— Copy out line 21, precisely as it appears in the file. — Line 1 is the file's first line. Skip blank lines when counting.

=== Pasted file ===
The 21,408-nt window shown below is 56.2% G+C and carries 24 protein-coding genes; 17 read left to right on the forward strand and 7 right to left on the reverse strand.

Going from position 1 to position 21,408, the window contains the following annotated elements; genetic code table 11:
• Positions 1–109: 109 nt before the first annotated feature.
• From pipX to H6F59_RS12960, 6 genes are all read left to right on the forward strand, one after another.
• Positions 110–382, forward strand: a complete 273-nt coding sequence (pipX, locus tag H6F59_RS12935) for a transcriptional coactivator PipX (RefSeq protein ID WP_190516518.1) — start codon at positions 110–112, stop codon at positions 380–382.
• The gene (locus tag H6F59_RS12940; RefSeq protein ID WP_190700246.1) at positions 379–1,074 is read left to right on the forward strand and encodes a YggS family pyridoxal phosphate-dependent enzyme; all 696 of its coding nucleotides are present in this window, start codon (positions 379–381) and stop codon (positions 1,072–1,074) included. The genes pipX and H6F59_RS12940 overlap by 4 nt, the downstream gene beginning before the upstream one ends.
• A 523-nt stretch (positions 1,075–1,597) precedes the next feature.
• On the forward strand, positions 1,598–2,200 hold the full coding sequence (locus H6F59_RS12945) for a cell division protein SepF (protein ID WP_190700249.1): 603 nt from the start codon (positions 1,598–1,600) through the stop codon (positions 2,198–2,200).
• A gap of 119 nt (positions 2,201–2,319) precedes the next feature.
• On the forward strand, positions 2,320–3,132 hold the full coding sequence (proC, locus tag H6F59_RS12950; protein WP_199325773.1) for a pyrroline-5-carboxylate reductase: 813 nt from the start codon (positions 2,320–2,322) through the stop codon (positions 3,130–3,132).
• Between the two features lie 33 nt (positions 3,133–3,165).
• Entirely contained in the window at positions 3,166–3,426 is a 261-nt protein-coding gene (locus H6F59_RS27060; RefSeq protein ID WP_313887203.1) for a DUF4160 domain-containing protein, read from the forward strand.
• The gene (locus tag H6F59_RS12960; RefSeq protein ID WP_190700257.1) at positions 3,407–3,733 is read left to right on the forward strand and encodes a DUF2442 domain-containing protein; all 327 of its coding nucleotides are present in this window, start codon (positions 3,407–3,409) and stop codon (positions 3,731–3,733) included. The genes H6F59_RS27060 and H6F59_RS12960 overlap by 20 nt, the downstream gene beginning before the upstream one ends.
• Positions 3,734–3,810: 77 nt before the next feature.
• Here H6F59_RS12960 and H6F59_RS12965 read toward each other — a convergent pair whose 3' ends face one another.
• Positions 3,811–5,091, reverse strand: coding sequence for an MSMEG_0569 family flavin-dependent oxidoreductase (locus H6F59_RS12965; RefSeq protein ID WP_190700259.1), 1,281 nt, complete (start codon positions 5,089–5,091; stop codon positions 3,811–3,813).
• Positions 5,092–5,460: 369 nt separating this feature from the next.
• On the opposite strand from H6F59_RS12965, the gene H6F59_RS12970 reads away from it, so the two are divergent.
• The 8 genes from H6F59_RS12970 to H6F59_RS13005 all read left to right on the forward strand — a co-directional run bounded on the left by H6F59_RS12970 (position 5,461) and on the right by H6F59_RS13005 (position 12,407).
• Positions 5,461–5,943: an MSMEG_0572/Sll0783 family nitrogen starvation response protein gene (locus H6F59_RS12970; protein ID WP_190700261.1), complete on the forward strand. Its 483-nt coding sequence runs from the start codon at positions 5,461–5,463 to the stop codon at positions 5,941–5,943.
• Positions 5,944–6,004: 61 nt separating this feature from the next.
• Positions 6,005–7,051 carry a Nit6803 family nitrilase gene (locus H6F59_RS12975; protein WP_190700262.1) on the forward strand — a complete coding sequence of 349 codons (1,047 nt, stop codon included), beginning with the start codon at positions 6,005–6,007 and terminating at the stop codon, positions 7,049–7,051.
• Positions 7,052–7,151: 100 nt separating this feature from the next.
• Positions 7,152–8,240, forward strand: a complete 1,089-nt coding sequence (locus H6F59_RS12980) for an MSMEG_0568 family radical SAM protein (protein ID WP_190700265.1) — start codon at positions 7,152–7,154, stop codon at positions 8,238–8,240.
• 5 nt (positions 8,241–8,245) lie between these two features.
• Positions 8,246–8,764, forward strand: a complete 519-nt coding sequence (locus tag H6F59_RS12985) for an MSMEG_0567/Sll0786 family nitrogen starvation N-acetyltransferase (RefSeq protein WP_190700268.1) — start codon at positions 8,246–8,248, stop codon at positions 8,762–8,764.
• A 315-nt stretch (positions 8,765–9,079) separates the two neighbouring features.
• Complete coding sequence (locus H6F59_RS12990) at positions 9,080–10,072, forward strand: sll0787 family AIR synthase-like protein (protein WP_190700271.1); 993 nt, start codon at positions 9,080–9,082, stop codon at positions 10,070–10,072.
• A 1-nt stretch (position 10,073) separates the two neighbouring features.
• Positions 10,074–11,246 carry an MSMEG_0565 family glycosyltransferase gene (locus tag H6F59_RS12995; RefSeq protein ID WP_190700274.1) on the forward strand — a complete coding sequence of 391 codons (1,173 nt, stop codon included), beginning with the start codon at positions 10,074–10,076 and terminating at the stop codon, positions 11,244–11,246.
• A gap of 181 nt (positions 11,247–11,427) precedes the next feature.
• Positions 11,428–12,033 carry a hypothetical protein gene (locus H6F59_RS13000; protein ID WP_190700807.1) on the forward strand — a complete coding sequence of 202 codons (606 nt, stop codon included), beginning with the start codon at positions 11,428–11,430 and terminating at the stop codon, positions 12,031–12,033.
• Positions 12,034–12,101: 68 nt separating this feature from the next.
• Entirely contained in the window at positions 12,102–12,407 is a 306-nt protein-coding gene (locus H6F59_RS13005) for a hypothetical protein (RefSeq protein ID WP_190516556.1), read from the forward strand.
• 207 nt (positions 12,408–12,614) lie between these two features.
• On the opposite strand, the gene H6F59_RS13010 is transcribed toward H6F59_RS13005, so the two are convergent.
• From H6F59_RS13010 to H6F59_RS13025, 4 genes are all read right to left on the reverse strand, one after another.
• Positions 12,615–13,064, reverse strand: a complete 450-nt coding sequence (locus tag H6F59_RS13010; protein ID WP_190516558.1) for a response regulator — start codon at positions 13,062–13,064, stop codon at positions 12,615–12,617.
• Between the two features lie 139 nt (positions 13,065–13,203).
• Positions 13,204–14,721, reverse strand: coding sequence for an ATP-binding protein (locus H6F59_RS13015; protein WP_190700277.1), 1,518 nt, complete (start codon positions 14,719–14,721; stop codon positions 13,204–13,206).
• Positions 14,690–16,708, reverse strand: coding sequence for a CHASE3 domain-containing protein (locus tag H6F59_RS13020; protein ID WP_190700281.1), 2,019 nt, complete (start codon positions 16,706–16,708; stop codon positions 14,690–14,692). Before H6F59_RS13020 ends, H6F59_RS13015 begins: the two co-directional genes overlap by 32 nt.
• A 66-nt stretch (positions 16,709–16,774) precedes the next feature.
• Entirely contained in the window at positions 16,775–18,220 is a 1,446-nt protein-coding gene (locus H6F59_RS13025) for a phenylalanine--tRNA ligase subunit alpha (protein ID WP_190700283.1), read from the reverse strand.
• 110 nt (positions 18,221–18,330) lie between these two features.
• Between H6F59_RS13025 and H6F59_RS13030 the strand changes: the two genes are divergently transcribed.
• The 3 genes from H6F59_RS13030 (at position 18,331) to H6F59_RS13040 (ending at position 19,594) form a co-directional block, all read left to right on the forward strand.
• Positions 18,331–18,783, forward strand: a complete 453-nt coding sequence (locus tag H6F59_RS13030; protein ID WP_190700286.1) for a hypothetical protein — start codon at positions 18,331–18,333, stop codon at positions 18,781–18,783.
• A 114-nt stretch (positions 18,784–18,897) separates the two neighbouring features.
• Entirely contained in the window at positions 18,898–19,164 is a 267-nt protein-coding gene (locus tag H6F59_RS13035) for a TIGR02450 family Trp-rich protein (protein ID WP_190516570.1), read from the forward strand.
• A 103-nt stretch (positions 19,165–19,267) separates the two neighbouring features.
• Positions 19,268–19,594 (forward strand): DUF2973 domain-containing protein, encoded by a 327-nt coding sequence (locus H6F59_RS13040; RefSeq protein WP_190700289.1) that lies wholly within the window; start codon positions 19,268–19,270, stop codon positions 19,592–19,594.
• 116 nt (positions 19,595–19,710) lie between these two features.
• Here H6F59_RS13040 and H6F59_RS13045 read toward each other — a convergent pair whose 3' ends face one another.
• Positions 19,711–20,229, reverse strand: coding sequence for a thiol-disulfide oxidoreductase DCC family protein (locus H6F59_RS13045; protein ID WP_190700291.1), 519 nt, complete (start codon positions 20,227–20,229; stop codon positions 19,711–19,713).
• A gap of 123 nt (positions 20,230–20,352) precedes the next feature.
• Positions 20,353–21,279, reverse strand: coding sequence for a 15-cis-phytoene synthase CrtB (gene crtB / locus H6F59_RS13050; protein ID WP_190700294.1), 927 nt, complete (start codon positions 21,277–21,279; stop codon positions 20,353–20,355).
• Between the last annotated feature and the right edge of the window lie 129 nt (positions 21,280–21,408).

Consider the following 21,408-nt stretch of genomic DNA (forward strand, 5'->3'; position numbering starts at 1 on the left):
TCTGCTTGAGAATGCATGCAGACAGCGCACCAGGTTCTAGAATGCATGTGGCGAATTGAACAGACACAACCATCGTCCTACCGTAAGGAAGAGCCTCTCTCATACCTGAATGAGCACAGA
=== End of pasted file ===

• Positions 5,944–6,004: 61 nt separating this feature from the next.